CONFLICT ZONES:
EBMOS


OUR STRATEGY


  • Scale and footprint

    Collaborate, promote, and incorporate prevention and resilience tools for enterprises

  • Usability and adaptability

    Cost effective and easy to deploy measures that require minimal supervision

  • A community of users

    By engaging a wide range of partners, in a way that applies specifically to their needs and context, we can ensure the dissemination of best practices.

Why is the Toolkit Necessary?


Employer and business membership organizations ( or EBMOs) are defined as any representative organization (member-based) of the private sector, namely employers’ organizations (national, regional or provincial); chambers of commerce (national, regional or provincial); sectoral associations (representing enterprises in a specific sector of the economy); or any other formal established network of businesses that have come together to work in a collective interest.

For the most part these EBMOs are populated with small, medium or large indigenous enterprises. EBMOs are embedded in their communities with a variety of linkages to different social and political actors and strata through business relations (with staff, business partners, etc), but also along other lines, such as political, cultural, ethnic or religious. The strength of business associations lies in their representative nature and their functioning as networks.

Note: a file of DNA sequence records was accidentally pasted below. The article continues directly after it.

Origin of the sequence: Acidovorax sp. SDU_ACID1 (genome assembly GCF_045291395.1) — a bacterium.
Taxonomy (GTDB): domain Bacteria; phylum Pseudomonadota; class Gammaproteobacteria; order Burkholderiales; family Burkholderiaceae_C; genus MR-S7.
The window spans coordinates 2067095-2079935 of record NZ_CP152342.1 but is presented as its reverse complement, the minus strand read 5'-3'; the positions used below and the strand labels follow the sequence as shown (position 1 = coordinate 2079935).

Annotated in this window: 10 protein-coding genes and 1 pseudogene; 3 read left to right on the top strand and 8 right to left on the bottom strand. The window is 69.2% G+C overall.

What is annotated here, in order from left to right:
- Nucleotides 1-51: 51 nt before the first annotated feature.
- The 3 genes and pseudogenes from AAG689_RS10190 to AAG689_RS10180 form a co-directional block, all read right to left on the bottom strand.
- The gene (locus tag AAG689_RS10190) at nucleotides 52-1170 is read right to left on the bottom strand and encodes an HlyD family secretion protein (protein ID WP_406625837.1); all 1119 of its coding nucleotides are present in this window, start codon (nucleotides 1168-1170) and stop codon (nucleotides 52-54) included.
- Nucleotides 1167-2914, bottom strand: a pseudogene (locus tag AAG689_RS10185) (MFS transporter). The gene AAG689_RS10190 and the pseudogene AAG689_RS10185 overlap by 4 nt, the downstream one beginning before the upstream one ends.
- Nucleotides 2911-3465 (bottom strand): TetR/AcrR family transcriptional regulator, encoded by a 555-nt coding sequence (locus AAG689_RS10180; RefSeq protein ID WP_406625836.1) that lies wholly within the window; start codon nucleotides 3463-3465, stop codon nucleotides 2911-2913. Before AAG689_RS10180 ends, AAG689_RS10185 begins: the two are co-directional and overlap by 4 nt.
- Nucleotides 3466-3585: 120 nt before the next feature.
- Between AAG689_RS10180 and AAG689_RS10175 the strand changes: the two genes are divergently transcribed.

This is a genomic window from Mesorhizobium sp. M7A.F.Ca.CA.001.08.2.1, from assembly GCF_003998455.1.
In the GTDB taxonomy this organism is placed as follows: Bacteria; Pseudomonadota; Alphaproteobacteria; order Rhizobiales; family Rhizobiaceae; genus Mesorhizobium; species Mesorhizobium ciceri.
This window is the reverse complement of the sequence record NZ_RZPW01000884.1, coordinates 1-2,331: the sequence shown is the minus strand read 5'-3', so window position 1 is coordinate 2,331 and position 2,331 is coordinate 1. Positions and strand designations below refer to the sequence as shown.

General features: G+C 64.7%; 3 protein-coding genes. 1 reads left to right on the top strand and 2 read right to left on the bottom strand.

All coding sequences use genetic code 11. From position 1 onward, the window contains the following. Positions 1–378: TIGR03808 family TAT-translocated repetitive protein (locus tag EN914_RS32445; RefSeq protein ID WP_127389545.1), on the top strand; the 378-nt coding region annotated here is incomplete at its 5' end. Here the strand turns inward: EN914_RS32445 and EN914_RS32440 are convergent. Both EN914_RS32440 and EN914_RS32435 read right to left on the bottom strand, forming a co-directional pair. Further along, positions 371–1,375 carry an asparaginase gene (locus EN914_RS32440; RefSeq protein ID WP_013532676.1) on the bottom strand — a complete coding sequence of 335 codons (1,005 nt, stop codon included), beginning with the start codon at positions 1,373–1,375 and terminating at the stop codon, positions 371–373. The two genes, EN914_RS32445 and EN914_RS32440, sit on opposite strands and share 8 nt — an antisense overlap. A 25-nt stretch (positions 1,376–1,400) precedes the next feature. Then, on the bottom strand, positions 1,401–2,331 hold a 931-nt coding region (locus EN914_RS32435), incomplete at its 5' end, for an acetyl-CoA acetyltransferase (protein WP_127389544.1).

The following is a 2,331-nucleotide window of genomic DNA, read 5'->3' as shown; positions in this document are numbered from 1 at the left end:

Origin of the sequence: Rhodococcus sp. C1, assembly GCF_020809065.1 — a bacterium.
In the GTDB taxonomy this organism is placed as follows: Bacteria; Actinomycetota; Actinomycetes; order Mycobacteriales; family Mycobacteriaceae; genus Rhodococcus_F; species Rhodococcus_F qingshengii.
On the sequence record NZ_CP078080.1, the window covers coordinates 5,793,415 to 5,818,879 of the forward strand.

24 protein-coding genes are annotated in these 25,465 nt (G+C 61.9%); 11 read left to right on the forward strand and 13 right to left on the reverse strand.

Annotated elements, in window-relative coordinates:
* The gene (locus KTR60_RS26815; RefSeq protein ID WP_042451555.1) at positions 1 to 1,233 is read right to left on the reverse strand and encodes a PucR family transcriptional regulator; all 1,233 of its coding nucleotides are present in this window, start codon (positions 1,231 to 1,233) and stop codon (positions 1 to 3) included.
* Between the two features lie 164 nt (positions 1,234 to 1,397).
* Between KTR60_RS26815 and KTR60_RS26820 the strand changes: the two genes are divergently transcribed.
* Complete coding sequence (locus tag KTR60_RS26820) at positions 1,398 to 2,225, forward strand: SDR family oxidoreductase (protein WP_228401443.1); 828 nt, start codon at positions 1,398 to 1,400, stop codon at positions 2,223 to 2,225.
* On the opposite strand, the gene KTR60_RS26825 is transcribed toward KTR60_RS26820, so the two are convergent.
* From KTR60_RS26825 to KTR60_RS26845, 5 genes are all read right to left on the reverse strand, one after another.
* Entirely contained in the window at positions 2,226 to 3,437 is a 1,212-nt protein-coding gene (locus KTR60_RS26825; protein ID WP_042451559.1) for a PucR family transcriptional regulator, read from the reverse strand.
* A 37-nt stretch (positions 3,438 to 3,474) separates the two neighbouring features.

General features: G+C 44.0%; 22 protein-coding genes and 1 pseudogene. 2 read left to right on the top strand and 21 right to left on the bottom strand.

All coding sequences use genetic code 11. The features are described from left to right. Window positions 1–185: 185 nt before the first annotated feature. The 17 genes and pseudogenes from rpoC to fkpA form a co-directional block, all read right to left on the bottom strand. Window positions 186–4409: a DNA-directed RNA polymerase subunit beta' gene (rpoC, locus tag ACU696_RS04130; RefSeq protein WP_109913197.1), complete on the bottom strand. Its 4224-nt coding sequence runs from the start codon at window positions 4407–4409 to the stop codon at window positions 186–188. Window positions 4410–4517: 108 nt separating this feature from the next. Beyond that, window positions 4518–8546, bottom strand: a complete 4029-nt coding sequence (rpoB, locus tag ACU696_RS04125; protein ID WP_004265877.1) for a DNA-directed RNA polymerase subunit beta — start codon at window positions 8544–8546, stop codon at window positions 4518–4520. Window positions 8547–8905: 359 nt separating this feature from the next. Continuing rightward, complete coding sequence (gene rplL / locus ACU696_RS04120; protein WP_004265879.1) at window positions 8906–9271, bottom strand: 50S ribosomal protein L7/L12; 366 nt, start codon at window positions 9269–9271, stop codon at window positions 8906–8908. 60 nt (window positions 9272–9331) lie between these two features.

This guide provides key guiding actions for the private sector to play a more engaging role in conflict zones collectively through EBMOs.

Despite the diversity of conflict zones globally, they are marked by certain common features. Often, trust in government is absent or severely diluted; poor infrastructure or utilities damages the efficiency of doing business; and informal payments are often required to access services or markets. The risks related to ongoing conflict may reduce the ability of businesses to grow.

By supporting a stable investment climate, EBMOs are able to support predictability and inspire the confidence needed for enterprises to operate. This in turn promotes increased commercial operations, profitability and enterprise and employment creation.


Who should use the toolkit?

The toolkits should be used by:

Smaller enterprises may only have they capacity to use the easy to use self-assessment and specific SME TOOL.

Medium sized and larger firms may be us the wider suite of material in a more structured way.

  • small, medium and large businesses that operate near or in conflict affected zones
  • businesses in zones that are at risk of violence, to plan for a rapid escalation of violence
  • enterprises and their workers

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